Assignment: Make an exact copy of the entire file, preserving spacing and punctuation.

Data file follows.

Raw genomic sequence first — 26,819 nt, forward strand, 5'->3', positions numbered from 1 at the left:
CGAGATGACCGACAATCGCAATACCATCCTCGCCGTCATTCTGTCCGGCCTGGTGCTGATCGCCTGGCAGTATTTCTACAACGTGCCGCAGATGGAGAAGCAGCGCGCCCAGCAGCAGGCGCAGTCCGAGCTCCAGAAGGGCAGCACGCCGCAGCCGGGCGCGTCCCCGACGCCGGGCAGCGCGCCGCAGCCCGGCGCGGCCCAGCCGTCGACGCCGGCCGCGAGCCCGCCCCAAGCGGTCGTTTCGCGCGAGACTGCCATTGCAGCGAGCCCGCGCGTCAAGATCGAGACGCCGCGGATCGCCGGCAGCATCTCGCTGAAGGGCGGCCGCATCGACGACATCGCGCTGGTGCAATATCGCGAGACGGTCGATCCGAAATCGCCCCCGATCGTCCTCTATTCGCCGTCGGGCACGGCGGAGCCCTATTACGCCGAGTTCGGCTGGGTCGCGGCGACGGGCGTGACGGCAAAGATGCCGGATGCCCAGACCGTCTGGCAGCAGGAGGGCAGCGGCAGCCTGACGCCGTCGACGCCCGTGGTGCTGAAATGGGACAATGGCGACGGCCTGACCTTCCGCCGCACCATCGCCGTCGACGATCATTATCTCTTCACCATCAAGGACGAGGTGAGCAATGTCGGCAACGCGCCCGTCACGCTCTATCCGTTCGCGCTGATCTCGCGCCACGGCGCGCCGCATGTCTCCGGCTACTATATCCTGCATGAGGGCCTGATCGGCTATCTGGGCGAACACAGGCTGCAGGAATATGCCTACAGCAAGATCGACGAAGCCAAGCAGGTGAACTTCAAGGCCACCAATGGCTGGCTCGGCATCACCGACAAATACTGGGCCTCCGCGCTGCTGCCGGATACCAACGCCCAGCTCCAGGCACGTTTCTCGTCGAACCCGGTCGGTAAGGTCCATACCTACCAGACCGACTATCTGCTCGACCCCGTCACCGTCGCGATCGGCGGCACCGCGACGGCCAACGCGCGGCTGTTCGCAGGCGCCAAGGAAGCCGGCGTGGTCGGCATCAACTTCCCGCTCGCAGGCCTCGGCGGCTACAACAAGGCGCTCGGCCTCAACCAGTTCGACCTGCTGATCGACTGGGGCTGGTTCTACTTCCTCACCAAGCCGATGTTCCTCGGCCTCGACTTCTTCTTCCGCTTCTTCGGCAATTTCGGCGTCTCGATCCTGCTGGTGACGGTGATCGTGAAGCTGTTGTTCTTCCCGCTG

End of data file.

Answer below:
Raw genomic sequence first — 26,819 nt, forward strand, 5'->3', positions numbered from 1 at the left:
CGAGATGACCGACAATCGCAATACCATCCTCGCCGTCATTCTGTCCGGCCTGGTGCTGATCGCCTGGCAGTATTTCTACAACGTGCCGCAGATGGAGAAGCAGCGCGCCCAGCAGCAGGCGCAGTCCGAGCTCCAGAAGGGCAGCACGCCGCAGCCGGGCGCGTCCCCGACGCCGGGCAGCGCGCCGCAGCCCGGCGCGGCCCAGCCGTCGACGCCGGCCGCGAGCCCGCCCCAAGCGGTCGTTTCGCGCGAGACTGCCATTGCAGCGAGCCCGCGCGTCAAGATCGAGACGCCGCGGATCGCCGGCAGCATCTCGCTGAAGGGCGGCCGCATCGACGACATCGCGCTGGTGCAATATCGCGAGACGGTCGATCCGAAATCGCCCCCGATCGTCCTCTATTCGCCGTCGGGCACGGCGGAGCCCTATTACGCCGAGTTCGGCTGGGTCGCGGCGACGGGCGTGACGGCAAAGATGCCGGATGCCCAGACCGTCTGGCAGCAGGAGGGCAGCGGCAGCCTGACGCCGTCGACGCCCGTGGTGCTGAAATGGGACAATGGCGACGGCCTGACCTTCCGCCGCACCATCGCCGTCGACGATCATTATCTCTTCACCATCAAGGACGAGGTGAGCAATGTCGGCAACGCGCCCGTCACGCTCTATCCGTTCGCGCTGATCTCGCGCCACGGCGCGCCGCATGTCTCCGGCTACTATATCCTGCATGAGGGCCTGATCGGCTATCTGGGCGAACACAGGCTGCAGGAATATGCCTACAGCAAGATCGACGAAGCCAAGCAGGTGAACTTCAAGGCCACCAATGGCTGGCTCGGCATCACCGACAAATACTGGGCCTCCGCGCTGCTGCCGGATACCAACGCCCAGCTCCAGGCACGTTTCTCGTCGAACCCGGTCGGTAAGGTCCATACCTACCAGACCGACTATCTGCTCGACCCCGTCACCGTCGCGATCGGCGGCACCGCGACGGCCAACGCGCGGCTGTTCGCAGGCGCCAAGGAAGCCGGCGTGGTCGGCATCAACTTCCCGCTCGCAGGCCTCGGCGGCTACAACAAGGCGCTCGGCCTCAACCAGTTCGACCTGCTGATCGACTGGGGCTGGTTCTACTTCCTCACCAAGCCGATGTTCCTCGGCCTCGACTTCTTCTTCCGCTTCTTCGGCAATTTCGGCGTCTCGATCCTGCTGGTGACGGTGATCGTGAAGCTGTTGTTCTTCCCGCTG